Put the flour, caster sugar, salt, yeast, eggs and water into the bowl of a stand mixer fitted with the dough hook. Mix on medium speed for around 8 minutes, until the dough comes away from the sides of the bowl and wraps around the dough hook.
Turn off the mixer and let the dough rest for 1 minute. Slowly add the butter in small lumps with the mixer on medium, don't add the next batch of butter until the previous amount has been completely mixed in.
Once all the butter is added, mix on high for 5 minutes, until the dough is glossy, smooth and very elastic when pulled. Cover the bowl with clingfilm and leave to prove until it has doubled in size. Knock back the dough, then re-cover the bowl and put into the fridge to chill overnight.
The next day, take the dough out of the fridge and roll it out to a thickness of 2cm. Take a cookie cutter that is around 8-9cm in diameter and another that is 2cm, stamp out large circles to make the doughnut and then using the smaller cutter, stamp out a smaller circle to create a ring doughnut.
Roll up the scraps of dough and roll them back out and stamp out more doughnuts, keep doing this until you have used nearly all the dough. This should make 9 doughnuts.
Place the doughnuts onto a baking tray lined with greaseproof paper, spaced widely apart, to allow for them to prove without sticking together. The doughnuts need to double in size (I made these during our heatwave and this only took just over an hour and a half, but in cooler weather this can take anything up to 4 hours as the dough will be cool from the overnight refrigeration).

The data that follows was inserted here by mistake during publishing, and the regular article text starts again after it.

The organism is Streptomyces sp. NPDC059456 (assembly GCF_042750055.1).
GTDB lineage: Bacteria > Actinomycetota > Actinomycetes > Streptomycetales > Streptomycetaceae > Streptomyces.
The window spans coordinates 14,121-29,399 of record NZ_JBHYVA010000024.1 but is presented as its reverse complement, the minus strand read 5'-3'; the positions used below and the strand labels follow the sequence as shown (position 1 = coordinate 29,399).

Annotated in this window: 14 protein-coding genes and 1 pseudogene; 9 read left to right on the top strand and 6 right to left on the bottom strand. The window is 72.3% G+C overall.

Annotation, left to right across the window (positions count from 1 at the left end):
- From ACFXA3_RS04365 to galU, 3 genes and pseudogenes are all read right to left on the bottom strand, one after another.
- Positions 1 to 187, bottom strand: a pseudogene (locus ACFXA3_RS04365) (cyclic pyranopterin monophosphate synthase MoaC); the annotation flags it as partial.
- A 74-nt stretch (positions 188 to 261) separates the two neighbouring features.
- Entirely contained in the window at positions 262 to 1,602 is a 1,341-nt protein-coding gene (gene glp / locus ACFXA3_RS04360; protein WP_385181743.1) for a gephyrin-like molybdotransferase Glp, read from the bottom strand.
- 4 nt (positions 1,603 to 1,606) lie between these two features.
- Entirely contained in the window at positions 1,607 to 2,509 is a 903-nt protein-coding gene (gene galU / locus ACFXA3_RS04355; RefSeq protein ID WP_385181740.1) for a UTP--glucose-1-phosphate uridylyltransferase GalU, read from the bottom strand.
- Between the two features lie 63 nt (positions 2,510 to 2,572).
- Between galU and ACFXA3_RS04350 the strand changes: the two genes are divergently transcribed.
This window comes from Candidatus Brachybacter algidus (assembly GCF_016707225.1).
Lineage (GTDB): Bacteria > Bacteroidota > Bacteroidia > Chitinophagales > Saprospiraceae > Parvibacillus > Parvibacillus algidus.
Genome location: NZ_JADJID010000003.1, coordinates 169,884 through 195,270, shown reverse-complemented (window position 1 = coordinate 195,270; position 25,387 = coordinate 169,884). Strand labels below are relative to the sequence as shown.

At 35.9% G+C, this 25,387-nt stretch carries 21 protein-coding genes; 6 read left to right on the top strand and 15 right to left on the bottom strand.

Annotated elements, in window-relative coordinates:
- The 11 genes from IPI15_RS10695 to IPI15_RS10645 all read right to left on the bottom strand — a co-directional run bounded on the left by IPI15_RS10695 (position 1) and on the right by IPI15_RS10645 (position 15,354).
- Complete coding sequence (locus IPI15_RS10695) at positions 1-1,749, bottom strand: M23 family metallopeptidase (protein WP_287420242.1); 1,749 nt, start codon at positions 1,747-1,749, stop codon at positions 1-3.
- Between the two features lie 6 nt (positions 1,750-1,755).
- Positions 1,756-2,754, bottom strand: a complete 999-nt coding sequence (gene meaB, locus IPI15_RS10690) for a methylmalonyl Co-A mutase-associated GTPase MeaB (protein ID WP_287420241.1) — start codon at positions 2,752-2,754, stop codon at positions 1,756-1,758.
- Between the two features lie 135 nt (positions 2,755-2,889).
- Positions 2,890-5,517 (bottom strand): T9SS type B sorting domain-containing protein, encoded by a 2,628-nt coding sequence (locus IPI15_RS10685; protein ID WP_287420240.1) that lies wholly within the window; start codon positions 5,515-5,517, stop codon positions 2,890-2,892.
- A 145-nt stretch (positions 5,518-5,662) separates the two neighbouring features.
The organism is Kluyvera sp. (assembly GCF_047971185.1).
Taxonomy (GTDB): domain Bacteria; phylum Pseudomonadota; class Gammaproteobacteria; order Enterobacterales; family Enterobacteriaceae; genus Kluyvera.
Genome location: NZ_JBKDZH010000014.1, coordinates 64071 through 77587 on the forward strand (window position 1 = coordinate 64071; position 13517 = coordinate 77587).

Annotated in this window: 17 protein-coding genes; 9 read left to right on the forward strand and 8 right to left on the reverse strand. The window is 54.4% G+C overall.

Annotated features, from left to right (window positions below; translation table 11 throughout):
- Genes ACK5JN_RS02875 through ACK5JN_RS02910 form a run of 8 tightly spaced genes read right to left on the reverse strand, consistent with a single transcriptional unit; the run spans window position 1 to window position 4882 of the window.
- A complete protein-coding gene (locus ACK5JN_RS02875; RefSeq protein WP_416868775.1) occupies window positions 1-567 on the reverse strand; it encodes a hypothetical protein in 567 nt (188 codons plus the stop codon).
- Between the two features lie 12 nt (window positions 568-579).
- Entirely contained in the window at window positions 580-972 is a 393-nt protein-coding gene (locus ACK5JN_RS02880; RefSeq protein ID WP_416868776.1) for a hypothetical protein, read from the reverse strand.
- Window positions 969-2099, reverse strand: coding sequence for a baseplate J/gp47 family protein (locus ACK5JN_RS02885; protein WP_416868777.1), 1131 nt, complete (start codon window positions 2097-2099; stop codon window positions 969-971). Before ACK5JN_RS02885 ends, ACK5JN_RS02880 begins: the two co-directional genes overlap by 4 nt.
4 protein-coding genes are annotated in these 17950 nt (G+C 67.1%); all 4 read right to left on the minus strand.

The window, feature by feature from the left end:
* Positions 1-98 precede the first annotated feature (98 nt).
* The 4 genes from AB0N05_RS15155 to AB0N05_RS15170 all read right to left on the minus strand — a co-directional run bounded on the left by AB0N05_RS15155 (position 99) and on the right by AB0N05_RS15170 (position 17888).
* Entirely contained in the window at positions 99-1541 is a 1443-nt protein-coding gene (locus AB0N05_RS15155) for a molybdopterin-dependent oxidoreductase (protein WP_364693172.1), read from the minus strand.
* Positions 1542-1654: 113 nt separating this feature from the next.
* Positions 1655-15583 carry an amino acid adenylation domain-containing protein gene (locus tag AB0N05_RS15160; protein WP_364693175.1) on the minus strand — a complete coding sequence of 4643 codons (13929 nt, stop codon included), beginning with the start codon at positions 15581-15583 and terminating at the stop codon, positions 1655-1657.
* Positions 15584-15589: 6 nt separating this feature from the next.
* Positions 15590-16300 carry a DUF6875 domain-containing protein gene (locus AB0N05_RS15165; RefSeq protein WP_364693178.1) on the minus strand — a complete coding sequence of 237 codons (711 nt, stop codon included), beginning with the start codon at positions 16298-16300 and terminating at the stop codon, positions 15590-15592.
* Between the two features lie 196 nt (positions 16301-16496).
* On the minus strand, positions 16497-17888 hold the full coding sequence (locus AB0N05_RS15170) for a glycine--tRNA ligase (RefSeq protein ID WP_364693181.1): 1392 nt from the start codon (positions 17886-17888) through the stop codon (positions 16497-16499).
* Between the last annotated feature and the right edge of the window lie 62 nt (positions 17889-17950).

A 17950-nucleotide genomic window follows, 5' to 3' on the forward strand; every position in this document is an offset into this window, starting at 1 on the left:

Get a heavy-based saucepan and fill it up to the halfway point with the oil and heat the oil to 180° C. When the oil is ready, gently pick up the doughnuts, trying not to drag them or to distort the shape too much. You will probably want to fry just one doughnut first, to check the oil and to get an idea of timings, about 2 minutes on each side should be enough. Remove the doughnut from the oil with a slotted spoon and place on a cake rack lined with kitchen towel.
After the first doughnut, you should then be able to fry two doughnuts at a time, but make sure the oil is always back to 180C before frying. If the oil is too hot, the doughnut will be raw in middle and burnt on the outside and if it is too cold, the doughnuts will be greasy. Continue until all of the doughnuts have been fried.
Allow the doughnuts to cool while you make the icing, combine the sifted icing sugar with the maple syrup in a bowl that is wide enough to fit a doughnut in. Once evenly mixed, you will have a very thick icing, dip the top of the doughnut in the icing until it is evenly coated. Then set back on a cake rack and sprinkle generously with the maple flakes.
The finished doughnuts are best enjoyed within 24 hours or they will start to become greasy and they won’t taste as good - but they can still be eaten.